Planning ahead to take the sting out of inheritance tax
Rosemary Langley, private banking manager, Lloyds TSB Private Banking, Cambridge has some top tips on inheritance tax. With rising property prices, inheritance tax (IHT) is affecting an increasing number of people. There are an estimated 2.4 million ho
Rosemary Langley, private banking manager, Lloyds TSB Private Banking,
Cambridge has some top tips on inheritance tax.
With rising property prices, inheritance tax (IHT) is affecting an increasing number of people. There are an estimated 2.4 million homes that are now valued above the £275,000 threshold and it is predicted that by 2009, 3.6 million estates will be liable for IHT.
Inheritance tax is the tax you pay on 'transfers of value' or broadly speaking, gifts. When you die, everything you own at the time is treated as a transfer of value including your home, investments, car, bank accounts and the value of all transfers of value made in the seven years up to your death. Any estate worth more than £275,000 is taxed at 40 per cent and last year, a staggering £2.9 billion of inheritance tax was paid to the revenue.
With such a potentially large tax bill looming, it's important to take time to sit down and work out if inheritance tax will be an issue for you by adding up the value of your savings, investments, property and personal possessions. Don't forget to add PEPs and ISAs as although they are tax free in your lifetime they will count towards inheritance tax. Finally, take off the value of any debts. If the total adds up to more than £275,000 then it's likely your estate will be subject to inheritance tax.
What next? Write a will
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If you are keen to avoid inheritance tax, there are a number of steps you can take. Firstly, if you haven't done so already, write a will. It makes your wishes clear and stops any assets being divided under the rules of intestacy where even spouses and civil partners are not guaranteed to inherit everything. It can also be the first step to reducing an inheritance tax bill. Many married couples and civil partners draft wills that pay part of their wealth into a trust when the first of them dies. The survivor can benefit from the legacy, but so can others such as children and grandchildren.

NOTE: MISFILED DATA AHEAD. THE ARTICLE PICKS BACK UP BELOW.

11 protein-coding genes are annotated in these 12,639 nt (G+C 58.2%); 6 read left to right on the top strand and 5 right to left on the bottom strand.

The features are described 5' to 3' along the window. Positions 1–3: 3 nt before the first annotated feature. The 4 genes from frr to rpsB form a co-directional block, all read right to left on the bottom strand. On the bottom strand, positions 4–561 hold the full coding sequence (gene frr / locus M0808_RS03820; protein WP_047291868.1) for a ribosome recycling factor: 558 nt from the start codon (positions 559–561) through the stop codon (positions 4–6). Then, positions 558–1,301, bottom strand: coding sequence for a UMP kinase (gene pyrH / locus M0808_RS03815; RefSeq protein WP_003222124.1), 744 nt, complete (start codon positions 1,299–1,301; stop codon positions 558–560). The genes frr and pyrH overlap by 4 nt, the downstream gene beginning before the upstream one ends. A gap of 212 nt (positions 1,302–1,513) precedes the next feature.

Ensure that your estate
is as small as possible
You can't be taxed on money that was never yours so ensure that as much as possible is outside your estate. Write any new life insurance plans under a trust. Many existing life policies can be transferred into a trust and if your employer pays a death benefit, complete a nomination form to make sure that any money goes directly to the person you choose and not into your estate. It is also worth thinking about legacies you receive. Someone who benefits from a legacy can divert that gift to another person.
If you are living together, make it formal
Legacies between un-married couples or same sex couples not recognised under a civil partnership are not tax free however anything you pass on to a spouse or civil partner is free of inheritance tax.
Set up trusts
Depending on the type of trust you choose, it can still be possible to enjoy an income from money paid into trust even though you are no longer the legal owner of that cash. However, if you are thinking about setting up a trust it's essential to get expert advice.
Pay tax in instalments
Another option is to estimate how big an IHT bill your heirs face then arrange insurance to cover part or all of it. Whole of life insurance written under trust can provide a lump sum on death that is outside an estate. On death, the proceeds of the policy can be used to settle the tax bill.
Use annual allowances
Giving money away will reduce your estate but won't necessarily cut your tax liability as you have to survive for seven years for most gifts to escape the IHT net. The Revenue allows gifts of up to £3,000 each tax year. Unlimited gifts up to £250 a person per tax year are exempt, as are payments up to £5,000 for wedding gifts. Also, gifts made from normal income can be exempt from IHT.
There are a number of ways to minimise inheritance tax, but think ahead and don't leave it to the last minute. Take professional advice and depending on your ultimate objectives there should be a solution for you.